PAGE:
Background: Malignancy-related pericardial effusions may represent a terminal event in patients with therapeutically unresponsive disease. However, select patients with malignancies sensitive to available therapies may achieve significant improvement in palliation and long term survival with prompt recognition and appropriate intervention.
Methods: From 1968 to 1994, 150 invasive procedures were performed for the treatment or diagnosis of pericardial effusion in 127 patients with underlying malignancies. These cases were reviewed retrospectively to best identify the clinical features, appropriate diagnostic workup, and optimal therapy for this complication of malignancy.
Results: Dyspnea (81%) and an abnormal pulsus paradoxus (32%) were the most common symptoms. Echocardiography had a 96% diagnostic accuracy. Cytology and pericardial biopsy had sensitivities of 90% and 56%, respectively. Fifty-five percent of all effusions were malignant comprising 71% of adenocarcinomas of the lung, breast, esophagus, and unknown primary site. In 57 patients, a malignant effusion could not be determined, and no definitive etiology could be established for 74% of these effusions. Radiation-induced, infectious, and hemorrhagic pericarditis each were identified in fewer than 5% of cases.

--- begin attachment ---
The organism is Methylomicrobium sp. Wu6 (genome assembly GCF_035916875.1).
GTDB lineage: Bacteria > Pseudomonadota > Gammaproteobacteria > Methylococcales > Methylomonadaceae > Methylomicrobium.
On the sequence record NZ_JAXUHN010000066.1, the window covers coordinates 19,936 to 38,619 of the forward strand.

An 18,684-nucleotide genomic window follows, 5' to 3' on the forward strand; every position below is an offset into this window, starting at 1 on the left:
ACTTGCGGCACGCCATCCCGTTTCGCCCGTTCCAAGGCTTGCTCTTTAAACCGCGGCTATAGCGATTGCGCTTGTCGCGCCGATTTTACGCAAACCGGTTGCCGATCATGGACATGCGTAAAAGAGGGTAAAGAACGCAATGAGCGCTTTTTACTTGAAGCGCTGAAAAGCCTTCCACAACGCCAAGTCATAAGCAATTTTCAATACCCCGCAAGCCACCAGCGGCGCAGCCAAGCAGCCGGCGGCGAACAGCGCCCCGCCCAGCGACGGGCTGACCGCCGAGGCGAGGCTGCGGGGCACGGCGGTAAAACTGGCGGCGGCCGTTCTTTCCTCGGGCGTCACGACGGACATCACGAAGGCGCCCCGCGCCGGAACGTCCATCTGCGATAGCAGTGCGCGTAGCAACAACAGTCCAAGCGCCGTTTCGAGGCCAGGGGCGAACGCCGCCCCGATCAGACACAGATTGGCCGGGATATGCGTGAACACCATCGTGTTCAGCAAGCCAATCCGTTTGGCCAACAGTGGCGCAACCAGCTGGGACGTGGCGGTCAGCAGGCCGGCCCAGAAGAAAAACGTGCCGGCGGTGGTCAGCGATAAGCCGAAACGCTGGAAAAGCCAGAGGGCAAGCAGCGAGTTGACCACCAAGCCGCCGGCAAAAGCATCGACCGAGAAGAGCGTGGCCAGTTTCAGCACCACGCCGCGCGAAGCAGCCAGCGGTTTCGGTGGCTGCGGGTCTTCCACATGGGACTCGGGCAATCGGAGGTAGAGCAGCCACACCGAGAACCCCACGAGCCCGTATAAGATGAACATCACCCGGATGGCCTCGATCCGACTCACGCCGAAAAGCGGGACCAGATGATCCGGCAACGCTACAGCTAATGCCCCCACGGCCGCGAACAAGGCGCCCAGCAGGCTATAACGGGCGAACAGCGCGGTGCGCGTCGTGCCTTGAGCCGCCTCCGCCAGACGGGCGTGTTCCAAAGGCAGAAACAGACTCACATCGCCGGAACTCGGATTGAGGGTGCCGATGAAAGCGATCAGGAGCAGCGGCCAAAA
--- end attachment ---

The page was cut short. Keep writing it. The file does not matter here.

Conclusions: Subxyphoid pericardiotomy proved to be a safe and effective intervention that successfully relieved pericardial effusions in 99% of cases with recurrence and reoperation rates of 9% and 7%, respectively. Survival most closely was related to the extent of disease and its inherent chemo-/radiosensitivity, with 72% of the patients who survived longer than 1 year having breast cancer, leukemia, or lymphoma.